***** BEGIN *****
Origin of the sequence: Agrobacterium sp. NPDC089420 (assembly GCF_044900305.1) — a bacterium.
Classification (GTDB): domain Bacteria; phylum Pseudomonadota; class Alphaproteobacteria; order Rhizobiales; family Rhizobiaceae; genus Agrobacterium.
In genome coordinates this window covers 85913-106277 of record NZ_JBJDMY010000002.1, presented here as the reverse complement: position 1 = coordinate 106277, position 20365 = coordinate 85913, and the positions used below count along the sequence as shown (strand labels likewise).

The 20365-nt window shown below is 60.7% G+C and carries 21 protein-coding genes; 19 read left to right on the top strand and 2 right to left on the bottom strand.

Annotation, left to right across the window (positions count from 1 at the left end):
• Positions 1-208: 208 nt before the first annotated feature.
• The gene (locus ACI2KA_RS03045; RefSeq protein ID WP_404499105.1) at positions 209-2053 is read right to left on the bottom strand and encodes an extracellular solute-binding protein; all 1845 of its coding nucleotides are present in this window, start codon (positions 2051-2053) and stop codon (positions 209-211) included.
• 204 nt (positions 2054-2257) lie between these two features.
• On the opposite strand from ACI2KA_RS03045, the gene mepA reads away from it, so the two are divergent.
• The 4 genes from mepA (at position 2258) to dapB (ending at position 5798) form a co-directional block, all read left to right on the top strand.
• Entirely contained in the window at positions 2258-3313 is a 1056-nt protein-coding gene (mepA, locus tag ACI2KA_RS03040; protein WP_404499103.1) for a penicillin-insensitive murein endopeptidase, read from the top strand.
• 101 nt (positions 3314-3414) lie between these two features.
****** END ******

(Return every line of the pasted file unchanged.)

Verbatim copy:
Origin of the sequence: Agrobacterium sp. NPDC089420 (assembly GCF_044900305.1) — a bacterium.
Classification (GTDB): domain Bacteria; phylum Pseudomonadota; class Alphaproteobacteria; order Rhizobiales; family Rhizobiaceae; genus Agrobacterium.
In genome coordinates this window covers 85913-106277 of record NZ_JBJDMY010000002.1, presented here as the reverse complement: position 1 = coordinate 106277, position 20365 = coordinate 85913, and the positions used below count along the sequence as shown (strand labels likewise).

The 20365-nt window shown below is 60.7% G+C and carries 21 protein-coding genes; 19 read left to right on the top strand and 2 right to left on the bottom strand.

Annotation, left to right across the window (positions count from 1 at the left end):
• Positions 1-208: 208 nt before the first annotated feature.
• The gene (locus ACI2KA_RS03045; RefSeq protein ID WP_404499105.1) at positions 209-2053 is read right to left on the bottom strand and encodes an extracellular solute-binding protein; all 1845 of its coding nucleotides are present in this window, start codon (positions 2051-2053) and stop codon (positions 209-211) included.
• 204 nt (positions 2054-2257) lie between these two features.
• On the opposite strand from ACI2KA_RS03045, the gene mepA reads away from it, so the two are divergent.
• The 4 genes from mepA (at position 2258) to dapB (ending at position 5798) form a co-directional block, all read left to right on the top strand.
• Entirely contained in the window at positions 2258-3313 is a 1056-nt protein-coding gene (mepA, locus tag ACI2KA_RS03040; protein WP_404499103.1) for a penicillin-insensitive murein endopeptidase, read from the top strand.
• 101 nt (positions 3314-3414) lie between these two features.